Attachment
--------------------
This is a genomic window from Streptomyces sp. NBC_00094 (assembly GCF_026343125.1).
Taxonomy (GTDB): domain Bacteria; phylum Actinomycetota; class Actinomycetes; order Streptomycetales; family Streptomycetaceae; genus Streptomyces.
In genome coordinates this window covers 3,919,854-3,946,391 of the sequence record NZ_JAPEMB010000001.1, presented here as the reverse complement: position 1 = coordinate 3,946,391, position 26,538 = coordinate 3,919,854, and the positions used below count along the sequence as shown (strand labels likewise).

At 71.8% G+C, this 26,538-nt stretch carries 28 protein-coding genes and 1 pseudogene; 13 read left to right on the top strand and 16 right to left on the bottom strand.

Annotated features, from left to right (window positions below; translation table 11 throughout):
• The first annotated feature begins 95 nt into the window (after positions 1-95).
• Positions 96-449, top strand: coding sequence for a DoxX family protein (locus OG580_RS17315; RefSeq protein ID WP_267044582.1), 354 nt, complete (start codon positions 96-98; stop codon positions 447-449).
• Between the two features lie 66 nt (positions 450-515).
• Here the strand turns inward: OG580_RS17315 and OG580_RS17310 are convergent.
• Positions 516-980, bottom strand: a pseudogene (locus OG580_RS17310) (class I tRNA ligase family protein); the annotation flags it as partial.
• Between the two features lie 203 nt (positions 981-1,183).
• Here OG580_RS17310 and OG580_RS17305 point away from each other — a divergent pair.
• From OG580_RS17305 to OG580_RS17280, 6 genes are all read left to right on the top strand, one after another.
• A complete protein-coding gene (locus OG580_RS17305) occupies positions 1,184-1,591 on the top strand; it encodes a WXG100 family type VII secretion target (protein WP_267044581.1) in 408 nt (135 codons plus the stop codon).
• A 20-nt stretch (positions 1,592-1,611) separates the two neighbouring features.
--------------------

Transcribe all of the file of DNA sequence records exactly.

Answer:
This is a genomic window from Streptomyces sp. NBC_00094 (assembly GCF_026343125.1).
Taxonomy (GTDB): domain Bacteria; phylum Actinomycetota; class Actinomycetes; order Streptomycetales; family Streptomycetaceae; genus Streptomyces.
In genome coordinates this window covers 3,919,854-3,946,391 of the sequence record NZ_JAPEMB010000001.1, presented here as the reverse complement: position 1 = coordinate 3,946,391, position 26,538 = coordinate 3,919,854, and the positions used below count along the sequence as shown (strand labels likewise).

At 71.8% G+C, this 26,538-nt stretch carries 28 protein-coding genes and 1 pseudogene; 13 read left to right on the top strand and 16 right to left on the bottom strand.

Annotated features, from left to right (window positions below; translation table 11 throughout):
• The first annotated feature begins 95 nt into the window (after positions 1-95).
• Positions 96-449, top strand: coding sequence for a DoxX family protein (locus OG580_RS17315; RefSeq protein ID WP_267044582.1), 354 nt, complete (start codon positions 96-98; stop codon positions 447-449).
• Between the two features lie 66 nt (positions 450-515).
• Here the strand turns inward: OG580_RS17315 and OG580_RS17310 are convergent.
• Positions 516-980, bottom strand: a pseudogene (locus OG580_RS17310) (class I tRNA ligase family protein); the annotation flags it as partial.
• Between the two features lie 203 nt (positions 981-1,183).
• Here OG580_RS17310 and OG580_RS17305 point away from each other — a divergent pair.
• From OG580_RS17305 to OG580_RS17280, 6 genes are all read left to right on the top strand, one after another.
• A complete protein-coding gene (locus OG580_RS17305) occupies positions 1,184-1,591 on the top strand; it encodes a WXG100 family type VII secretion target (protein WP_267044581.1) in 408 nt (135 codons plus the stop codon).
• A 20-nt stretch (positions 1,592-1,611) separates the two neighbouring features.